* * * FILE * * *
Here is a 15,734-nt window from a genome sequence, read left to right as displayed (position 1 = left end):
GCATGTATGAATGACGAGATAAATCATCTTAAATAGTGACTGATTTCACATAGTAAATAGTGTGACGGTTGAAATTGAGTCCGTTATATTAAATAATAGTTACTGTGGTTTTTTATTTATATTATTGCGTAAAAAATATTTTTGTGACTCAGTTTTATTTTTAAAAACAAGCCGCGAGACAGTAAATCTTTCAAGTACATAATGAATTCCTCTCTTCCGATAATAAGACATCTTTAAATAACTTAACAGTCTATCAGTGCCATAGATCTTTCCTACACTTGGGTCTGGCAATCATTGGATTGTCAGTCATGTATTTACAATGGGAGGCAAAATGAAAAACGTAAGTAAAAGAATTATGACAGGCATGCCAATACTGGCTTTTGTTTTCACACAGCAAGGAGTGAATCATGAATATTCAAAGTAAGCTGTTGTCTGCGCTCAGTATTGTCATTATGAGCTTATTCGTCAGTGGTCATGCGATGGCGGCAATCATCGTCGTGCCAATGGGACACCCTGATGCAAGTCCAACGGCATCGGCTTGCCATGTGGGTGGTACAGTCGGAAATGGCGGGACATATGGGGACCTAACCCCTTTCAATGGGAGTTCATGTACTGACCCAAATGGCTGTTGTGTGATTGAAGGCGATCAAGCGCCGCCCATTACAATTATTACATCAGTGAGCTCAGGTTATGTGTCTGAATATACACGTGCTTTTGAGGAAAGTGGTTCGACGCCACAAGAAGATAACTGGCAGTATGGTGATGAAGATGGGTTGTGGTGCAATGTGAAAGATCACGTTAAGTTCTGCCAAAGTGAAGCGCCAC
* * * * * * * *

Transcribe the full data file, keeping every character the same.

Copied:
Here is a 15,734-nt window from a genome sequence, read left to right as displayed (position 1 = left end):
GCATGTATGAATGACGAGATAAATCATCTTAAATAGTGACTGATTTCACATAGTAAATAGTGTGACGGTTGAAATTGAGTCCGTTATATTAAATAATAGTTACTGTGGTTTTTTATTTATATTATTGCGTAAAAAATATTTTTGTGACTCAGTTTTATTTTTAAAAACAAGCCGCGAGACAGTAAATCTTTCAAGTACATAATGAATTCCTCTCTTCCGATAATAAGACATCTTTAAATAACTTAACAGTCTATCAGTGCCATAGATCTTTCCTACACTTGGGTCTGGCAATCATTGGATTGTCAGTCATGTATTTACAATGGGAGGCAAAATGAAAAACGTAAGTAAAAGAATTATGACAGGCATGCCAATACTGGCTTTTGTTTTCACACAGCAAGGAGTGAATCATGAATATTCAAAGTAAGCTGTTGTCTGCGCTCAGTATTGTCATTATGAGCTTATTCGTCAGTGGTCATGCGATGGCGGCAATCATCGTCGTGCCAATGGGACACCCTGATGCAAGTCCAACGGCATCGGCTTGCCATGTGGGTGGTACAGTCGGAAATGGCGGGACATATGGGGACCTAACCCCTTTCAATGGGAGTTCATGTACTGACCCAAATGGCTGTTGTGTGATTGAAGGCGATCAAGCGCCGCCCATTACAATTATTACATCAGTGAGCTCAGGTTATGTGTCTGAATATACACGTGCTTTTGAGGAAAGTGGTTCGACGCCACAAGAAGATAACTGGCAGTATGGTGATGAAGATGGGTTGTGGTGCAATGTGAAAGATCACGTTAAGTTCTGCCAAAGTGAAGCGCCAC